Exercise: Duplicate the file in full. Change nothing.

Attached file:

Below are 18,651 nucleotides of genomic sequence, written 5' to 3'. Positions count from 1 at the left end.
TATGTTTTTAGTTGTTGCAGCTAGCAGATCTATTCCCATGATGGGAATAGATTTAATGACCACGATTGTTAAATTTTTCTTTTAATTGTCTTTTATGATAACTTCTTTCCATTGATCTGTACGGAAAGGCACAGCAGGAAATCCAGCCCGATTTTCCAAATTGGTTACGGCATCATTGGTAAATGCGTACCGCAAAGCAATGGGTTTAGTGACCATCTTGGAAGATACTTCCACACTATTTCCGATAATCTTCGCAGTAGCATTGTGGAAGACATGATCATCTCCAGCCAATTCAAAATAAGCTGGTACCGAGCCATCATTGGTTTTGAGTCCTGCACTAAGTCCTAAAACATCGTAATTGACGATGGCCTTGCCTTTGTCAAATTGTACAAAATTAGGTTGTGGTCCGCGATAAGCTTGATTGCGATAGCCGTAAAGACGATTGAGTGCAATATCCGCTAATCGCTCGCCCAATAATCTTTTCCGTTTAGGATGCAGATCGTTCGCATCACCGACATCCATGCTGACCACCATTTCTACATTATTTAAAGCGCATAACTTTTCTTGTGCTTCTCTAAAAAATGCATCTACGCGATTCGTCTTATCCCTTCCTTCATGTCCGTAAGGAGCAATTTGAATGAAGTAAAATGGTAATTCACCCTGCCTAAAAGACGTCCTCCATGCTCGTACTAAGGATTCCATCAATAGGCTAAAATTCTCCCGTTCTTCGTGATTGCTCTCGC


Below are 18,651 nucleotides of genomic sequence, written 5' to 3'. Positions count from 1 at the left end.
TATGTTTTTAGTTGTTGCAGCTAGCAGATCTATTCCCATGATGGGAATAGATTTAATGACCACGATTGTTAAATTTTTCTTTTAATTGTCTTTTATGATAACTTCTTTCCATTGATCTGTACGGAAAGGCACAGCAGGAAATCCAGCCCGATTTTCCAAATTGGTTACGGCATCATTGGTAAATGCGTACCGCAAAGCAATGGGTTTAGTGACCATCTTGGAAGATACTTCCACACTATTTCCGATAATCTTCGCAGTAGCATTGTGGAAGACATGATCATCTCCAGCCAATTCAAAATAAGCTGGTACCGAGCCATCATTGGTTTTGAGTCCTGCACTAAGTCCTAAAACATCGTAATTGACGATGGCCTTGCCTTTGTCAAATTGTACAAAATTAGGTTGTGGTCCGCGATAAGCTTGATTGCGATAGCCGTAAAGACGATTGAGTGCAATATCCGCTAATCGCTCGCCCAATAATCTTTTCCGTTTAGGATGCAGATCGTTCGCATCACCGACATCCATGCTGACCACCATTTCTACATTATTTAAAGCGCATAACTTTTCTTGTGCTTCTCTAAAAAATGCATCTACGCGATTCGTCTTATCCCTTCCTTCATGTCCGTAAGGAGCAATTTGAATGAAGTAAAATGGTAATTCACCCTGCCTAAAAGACGTCCTCCATGCTCGTACTAAGGATTCCATCAATAGGCTAAAATTCTCCCGTTCTTCGTGATTGCTCTCGC